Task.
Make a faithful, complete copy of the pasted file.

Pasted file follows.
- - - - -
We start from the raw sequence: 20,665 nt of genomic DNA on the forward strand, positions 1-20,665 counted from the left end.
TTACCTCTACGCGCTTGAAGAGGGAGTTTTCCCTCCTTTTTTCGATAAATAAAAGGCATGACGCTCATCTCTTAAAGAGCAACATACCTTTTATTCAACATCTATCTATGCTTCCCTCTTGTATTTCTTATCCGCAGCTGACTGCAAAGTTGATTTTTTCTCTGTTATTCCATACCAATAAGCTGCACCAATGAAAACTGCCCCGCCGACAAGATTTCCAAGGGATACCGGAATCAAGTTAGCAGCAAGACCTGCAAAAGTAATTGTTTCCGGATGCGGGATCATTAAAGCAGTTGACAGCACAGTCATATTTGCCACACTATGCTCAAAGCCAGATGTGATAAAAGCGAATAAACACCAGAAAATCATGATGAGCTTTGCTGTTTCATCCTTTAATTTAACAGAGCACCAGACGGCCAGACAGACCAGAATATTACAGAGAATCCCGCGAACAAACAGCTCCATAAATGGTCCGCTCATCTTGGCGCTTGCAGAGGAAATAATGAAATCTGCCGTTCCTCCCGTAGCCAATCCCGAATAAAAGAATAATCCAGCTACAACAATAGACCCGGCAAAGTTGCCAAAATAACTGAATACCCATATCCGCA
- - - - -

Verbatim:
We start from the raw sequence: 20,665 nt of genomic DNA on the forward strand, positions 1-20,665 counted from the left end.
TTACCTCTACGCGCTTGAAGAGGGAGTTTTCCCTCCTTTTTTCGATAAATAAAAGGCATGACGCTCATCTCTTAAAGAGCAACATACCTTTTATTCAACATCTATCTATGCTTCCCTCTTGTATTTCTTATCCGCAGCTGACTGCAAAGTTGATTTTTTCTCTGTTATTCCATACCAATAAGCTGCACCAATGAAAACTGCCCCGCCGACAAGATTTCCAAGGGATACCGGAATCAAGTTAGCAGCAAGACCTGCAAAAGTAATTGTTTCCGGATGCGGGATCATTAAAGCAGTTGACAGCACAGTCATATTTGCCACACTATGCTCAAAGCCAGATGTGATAAAAGCGAATAAACACCAGAAAATCATGATGAGCTTTGCTGTTTCATCCTTTAATTTAACAGAGCACCAGACGGCCAGACAGACCAGAATATTACAGAGAATCCCGCGAACAAACAGCTCCATAAATGGTCCGCTCATCTTGGCGCTTGCAGAGGAAATAATGAAATCTGCCGTTCCTCCCGTAGCCAATCCCGAATAAAAGAATAATCCAGCTACAACAATAGACCCGGCAAAGTTGCCAAAATAACTGAATACCCATATCCGCA